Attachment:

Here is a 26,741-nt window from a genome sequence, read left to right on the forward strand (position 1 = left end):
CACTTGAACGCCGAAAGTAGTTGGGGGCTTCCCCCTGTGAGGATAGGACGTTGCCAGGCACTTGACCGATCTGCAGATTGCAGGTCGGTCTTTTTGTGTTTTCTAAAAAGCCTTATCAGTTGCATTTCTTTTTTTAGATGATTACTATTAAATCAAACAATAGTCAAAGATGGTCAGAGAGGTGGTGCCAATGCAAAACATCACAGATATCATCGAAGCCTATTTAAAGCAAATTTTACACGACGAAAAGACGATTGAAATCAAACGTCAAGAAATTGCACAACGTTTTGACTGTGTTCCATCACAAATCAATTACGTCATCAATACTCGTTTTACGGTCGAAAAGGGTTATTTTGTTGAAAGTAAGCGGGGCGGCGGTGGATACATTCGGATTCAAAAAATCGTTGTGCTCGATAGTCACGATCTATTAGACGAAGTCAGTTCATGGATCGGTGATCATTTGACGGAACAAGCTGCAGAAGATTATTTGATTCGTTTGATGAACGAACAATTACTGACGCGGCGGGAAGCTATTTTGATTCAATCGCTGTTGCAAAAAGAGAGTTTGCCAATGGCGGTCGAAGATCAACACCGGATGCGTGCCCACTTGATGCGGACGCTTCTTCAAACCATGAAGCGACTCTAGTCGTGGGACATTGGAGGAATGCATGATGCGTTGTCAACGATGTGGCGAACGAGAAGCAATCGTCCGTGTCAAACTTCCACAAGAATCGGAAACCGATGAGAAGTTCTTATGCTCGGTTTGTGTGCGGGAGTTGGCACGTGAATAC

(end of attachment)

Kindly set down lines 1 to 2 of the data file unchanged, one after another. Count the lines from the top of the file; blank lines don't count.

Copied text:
Here is a 26,741-nt window from a genome sequence, read left to right on the forward strand (position 1 = left end):
CACTTGAACGCCGAAAGTAGTTGGGGGCTTCCCCCTGTGAGGATAGGACGTTGCCAGGCACTTGACCGATCTGCAGATTGCAGGTCGGTCTTTTTGTGTTTTCTAAAAAGCCTTATCAGTTGCATTTCTTTTTTTAGATGATTACTATTAAATCAAACAATAGTCAAAGATGGTCAGAGAGGTGGTGCCAATGCAAAACATCACAGATATCATCGAAGCCTATTTAAAGCAAATTTTACACGACGAAAAGACGATTGAAATCAAACGTCAAGAAATTGCACAACGTTTTGACTGTGTTCCATCACAAATCAATTACGTCATCAATACTCGTTTTACGGTCGAAAAGGGTTATTTTGTTGAAAGTAAGCGGGGCGGCGGTGGATACATTCGGATTCAAAAAATCGTTGTGCTCGATAGTCACGATCTATTAGACGAAGTCAGTTCATGGATCGGTGATCATTTGACGGAACAAGCTGCAGAAGATTATTTGATTCGTTTGATGAACGAACAATTACTGACGCGGCGGGAAGCTATTTTGATTCAATCGCTGTTGCAAAAAGAGAGTTTGCCAATGGCGGTCGAAGATCAACACCGGATGCGTGCCCACTTGATGCGGACGCTTCTTCAAACCATGAAGCGACTCTAGTCGTGGGACATTGGAGGAATGCATGATGCGTTGTCAACGATGTGGCGAACGAGAAGCAATCGTCCGTGTCAAACTTCCACAAGAATCGGAAACCGATGAGAAGTTCTTATGCTCGGTTTGTGTGCGGGAGTTGGCACGTGAATAC